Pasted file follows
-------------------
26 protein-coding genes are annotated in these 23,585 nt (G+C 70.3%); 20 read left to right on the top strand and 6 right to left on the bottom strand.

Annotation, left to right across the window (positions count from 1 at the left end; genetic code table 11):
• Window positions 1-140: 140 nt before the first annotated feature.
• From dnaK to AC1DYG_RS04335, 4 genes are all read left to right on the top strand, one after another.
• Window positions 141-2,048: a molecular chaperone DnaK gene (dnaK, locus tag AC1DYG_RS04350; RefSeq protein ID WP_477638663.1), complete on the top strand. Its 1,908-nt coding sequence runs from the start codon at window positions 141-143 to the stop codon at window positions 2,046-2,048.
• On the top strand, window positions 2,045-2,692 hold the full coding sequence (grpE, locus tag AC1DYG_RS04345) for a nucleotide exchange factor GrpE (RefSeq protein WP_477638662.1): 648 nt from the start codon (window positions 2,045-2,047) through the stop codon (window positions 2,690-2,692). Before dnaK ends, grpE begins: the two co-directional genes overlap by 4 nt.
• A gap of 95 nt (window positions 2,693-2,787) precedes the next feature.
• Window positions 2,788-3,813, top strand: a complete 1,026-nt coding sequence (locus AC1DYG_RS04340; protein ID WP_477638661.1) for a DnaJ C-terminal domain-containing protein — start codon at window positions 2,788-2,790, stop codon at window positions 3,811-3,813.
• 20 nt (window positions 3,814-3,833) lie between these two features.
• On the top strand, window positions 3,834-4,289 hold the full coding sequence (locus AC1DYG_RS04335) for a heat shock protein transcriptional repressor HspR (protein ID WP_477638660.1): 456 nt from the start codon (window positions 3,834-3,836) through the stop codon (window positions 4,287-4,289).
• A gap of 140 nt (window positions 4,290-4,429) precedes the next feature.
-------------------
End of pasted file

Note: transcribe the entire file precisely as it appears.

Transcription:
26 protein-coding genes are annotated in these 23,585 nt (G+C 70.3%); 20 read left to right on the top strand and 6 right to left on the bottom strand.

Annotation, left to right across the window (positions count from 1 at the left end; genetic code table 11):
• Window positions 1-140: 140 nt before the first annotated feature.
• From dnaK to AC1DYG_RS04335, 4 genes are all read left to right on the top strand, one after another.
• Window positions 141-2,048: a molecular chaperone DnaK gene (dnaK, locus tag AC1DYG_RS04350; RefSeq protein ID WP_477638663.1), complete on the top strand. Its 1,908-nt coding sequence runs from the start codon at window positions 141-143 to the stop codon at window positions 2,046-2,048.
• On the top strand, window positions 2,045-2,692 hold the full coding sequence (grpE, locus tag AC1DYG_RS04345) for a nucleotide exchange factor GrpE (RefSeq protein WP_477638662.1): 648 nt from the start codon (window positions 2,045-2,047) through the stop codon (window positions 2,690-2,692). Before dnaK ends, grpE begins: the two co-directional genes overlap by 4 nt.
• A gap of 95 nt (window positions 2,693-2,787) precedes the next feature.
• Window positions 2,788-3,813, top strand: a complete 1,026-nt coding sequence (locus AC1DYG_RS04340; protein ID WP_477638661.1) for a DnaJ C-terminal domain-containing protein — start codon at window positions 2,788-2,790, stop codon at window positions 3,811-3,813.
• 20 nt (window positions 3,814-3,833) lie between these two features.
• On the top strand, window positions 3,834-4,289 hold the full coding sequence (locus AC1DYG_RS04335) for a heat shock protein transcriptional repressor HspR (protein ID WP_477638660.1): 456 nt from the start codon (window positions 3,834-3,836) through the stop codon (window positions 4,287-4,289).
• A gap of 140 nt (window positions 4,290-4,429) precedes the next feature.